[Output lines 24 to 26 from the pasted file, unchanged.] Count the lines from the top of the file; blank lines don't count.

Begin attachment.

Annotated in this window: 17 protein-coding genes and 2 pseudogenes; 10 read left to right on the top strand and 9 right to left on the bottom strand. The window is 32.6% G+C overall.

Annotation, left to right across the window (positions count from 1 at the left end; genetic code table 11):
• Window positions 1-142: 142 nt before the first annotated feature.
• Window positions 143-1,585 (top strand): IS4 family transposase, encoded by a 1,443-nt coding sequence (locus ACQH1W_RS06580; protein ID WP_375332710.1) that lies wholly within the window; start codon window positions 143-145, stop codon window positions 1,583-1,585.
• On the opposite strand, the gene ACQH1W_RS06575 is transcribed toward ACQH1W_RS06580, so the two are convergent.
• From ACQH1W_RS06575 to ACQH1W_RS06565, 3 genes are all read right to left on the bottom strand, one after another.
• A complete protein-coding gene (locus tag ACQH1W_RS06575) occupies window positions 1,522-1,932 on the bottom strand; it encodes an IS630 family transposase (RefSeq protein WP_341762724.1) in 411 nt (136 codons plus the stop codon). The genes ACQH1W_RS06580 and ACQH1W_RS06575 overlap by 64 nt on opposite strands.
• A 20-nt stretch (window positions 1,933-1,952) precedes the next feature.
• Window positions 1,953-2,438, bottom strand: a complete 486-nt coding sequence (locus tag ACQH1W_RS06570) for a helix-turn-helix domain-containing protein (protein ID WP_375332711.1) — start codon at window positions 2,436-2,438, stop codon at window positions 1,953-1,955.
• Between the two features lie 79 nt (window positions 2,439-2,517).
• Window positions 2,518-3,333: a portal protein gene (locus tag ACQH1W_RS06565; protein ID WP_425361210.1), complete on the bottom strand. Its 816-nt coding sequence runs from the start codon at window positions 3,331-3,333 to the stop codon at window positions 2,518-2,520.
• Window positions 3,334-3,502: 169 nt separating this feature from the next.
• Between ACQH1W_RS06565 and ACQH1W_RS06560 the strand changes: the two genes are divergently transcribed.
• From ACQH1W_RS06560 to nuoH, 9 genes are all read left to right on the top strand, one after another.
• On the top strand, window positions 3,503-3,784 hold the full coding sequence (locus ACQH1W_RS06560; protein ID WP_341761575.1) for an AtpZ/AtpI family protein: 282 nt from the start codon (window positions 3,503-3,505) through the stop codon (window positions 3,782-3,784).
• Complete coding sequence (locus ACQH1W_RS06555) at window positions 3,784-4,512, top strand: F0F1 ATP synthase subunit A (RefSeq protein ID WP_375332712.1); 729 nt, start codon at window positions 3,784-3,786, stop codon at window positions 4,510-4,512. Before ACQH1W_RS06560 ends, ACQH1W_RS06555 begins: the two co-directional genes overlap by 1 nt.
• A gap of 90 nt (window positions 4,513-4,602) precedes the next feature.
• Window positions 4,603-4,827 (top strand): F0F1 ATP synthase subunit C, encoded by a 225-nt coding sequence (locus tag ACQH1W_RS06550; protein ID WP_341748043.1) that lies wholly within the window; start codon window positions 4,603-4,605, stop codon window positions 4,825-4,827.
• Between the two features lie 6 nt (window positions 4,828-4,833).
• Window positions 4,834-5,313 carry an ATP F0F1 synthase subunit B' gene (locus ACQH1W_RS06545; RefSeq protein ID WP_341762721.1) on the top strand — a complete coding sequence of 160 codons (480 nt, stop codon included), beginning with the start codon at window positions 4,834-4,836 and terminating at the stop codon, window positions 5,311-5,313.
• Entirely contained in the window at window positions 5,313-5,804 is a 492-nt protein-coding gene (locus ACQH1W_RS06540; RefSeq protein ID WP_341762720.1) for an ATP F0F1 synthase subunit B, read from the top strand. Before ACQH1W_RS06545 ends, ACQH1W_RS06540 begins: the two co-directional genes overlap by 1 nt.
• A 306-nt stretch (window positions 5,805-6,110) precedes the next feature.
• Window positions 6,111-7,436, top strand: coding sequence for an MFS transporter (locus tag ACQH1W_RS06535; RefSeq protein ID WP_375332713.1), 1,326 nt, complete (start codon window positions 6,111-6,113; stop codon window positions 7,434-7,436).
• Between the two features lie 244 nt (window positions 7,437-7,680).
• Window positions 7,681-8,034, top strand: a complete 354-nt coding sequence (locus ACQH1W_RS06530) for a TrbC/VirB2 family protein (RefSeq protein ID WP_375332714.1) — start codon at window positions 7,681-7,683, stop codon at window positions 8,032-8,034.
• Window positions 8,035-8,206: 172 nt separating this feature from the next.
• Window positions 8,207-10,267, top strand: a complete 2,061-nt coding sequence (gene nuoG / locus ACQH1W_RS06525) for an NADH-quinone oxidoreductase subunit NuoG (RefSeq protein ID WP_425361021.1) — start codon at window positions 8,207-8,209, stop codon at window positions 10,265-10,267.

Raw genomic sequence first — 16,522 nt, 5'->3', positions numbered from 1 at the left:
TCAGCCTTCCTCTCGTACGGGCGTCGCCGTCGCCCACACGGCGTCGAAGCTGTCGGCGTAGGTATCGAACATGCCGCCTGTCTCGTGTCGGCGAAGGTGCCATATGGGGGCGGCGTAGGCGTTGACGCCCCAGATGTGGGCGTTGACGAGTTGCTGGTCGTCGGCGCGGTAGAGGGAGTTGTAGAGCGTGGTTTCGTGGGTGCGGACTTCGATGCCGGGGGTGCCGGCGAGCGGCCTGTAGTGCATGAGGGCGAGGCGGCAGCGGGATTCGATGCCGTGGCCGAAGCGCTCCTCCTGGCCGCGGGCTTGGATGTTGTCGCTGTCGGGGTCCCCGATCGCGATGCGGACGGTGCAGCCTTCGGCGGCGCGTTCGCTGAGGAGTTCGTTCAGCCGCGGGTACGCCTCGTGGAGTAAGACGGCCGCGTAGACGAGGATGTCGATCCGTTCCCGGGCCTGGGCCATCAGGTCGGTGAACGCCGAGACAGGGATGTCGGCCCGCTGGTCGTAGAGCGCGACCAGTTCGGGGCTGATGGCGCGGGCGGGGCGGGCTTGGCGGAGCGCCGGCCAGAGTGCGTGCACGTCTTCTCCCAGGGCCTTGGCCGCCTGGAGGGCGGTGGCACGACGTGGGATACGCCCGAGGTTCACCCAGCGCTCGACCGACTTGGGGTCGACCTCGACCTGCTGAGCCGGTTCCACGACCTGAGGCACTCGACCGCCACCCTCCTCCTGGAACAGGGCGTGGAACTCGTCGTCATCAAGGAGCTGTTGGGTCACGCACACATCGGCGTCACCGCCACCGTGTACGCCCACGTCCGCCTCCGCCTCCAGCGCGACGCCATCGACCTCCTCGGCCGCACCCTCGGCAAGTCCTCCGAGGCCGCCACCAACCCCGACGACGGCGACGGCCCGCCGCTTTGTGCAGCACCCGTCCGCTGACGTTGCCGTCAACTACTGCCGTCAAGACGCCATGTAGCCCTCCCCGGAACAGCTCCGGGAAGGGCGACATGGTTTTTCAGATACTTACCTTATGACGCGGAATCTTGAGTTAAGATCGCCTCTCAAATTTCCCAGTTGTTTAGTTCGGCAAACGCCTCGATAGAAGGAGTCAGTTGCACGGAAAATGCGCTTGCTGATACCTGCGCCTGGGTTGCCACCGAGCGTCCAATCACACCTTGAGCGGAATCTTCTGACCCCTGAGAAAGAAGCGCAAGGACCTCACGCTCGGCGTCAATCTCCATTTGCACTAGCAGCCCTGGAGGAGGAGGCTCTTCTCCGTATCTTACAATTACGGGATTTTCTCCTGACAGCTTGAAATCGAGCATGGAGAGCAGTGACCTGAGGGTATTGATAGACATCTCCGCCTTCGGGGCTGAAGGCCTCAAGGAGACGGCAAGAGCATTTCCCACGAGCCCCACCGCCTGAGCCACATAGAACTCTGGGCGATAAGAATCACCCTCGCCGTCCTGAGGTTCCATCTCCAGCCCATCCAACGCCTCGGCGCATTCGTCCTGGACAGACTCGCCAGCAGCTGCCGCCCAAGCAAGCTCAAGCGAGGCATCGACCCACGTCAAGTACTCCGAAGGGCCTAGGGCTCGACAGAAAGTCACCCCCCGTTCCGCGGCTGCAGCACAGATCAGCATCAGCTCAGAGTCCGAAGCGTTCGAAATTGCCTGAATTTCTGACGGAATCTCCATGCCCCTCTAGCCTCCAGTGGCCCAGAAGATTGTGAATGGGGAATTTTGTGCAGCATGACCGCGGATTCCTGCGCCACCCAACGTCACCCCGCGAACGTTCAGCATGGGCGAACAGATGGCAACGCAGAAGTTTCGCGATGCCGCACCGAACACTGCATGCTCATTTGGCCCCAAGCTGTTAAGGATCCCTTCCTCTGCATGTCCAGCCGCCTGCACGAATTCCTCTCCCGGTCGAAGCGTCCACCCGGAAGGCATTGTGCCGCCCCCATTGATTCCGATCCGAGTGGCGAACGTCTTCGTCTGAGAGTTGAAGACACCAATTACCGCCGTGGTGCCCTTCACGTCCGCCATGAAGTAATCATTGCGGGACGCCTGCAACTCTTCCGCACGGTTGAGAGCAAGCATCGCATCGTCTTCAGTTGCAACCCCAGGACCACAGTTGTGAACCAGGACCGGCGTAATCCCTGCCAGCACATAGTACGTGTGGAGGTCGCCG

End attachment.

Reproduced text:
• Between the two features lie 244 nt (window positions 7,437-7,680).
• Window positions 7,681-8,034, top strand: a complete 354-nt coding sequence (locus ACQH1W_RS06530) for a TrbC/VirB2 family protein (RefSeq protein ID WP_375332714.1) — start codon at window positions 7,681-7,683, stop codon at window positions 8,032-8,034.
• Window positions 8,035-8,206: 172 nt separating this feature from the next.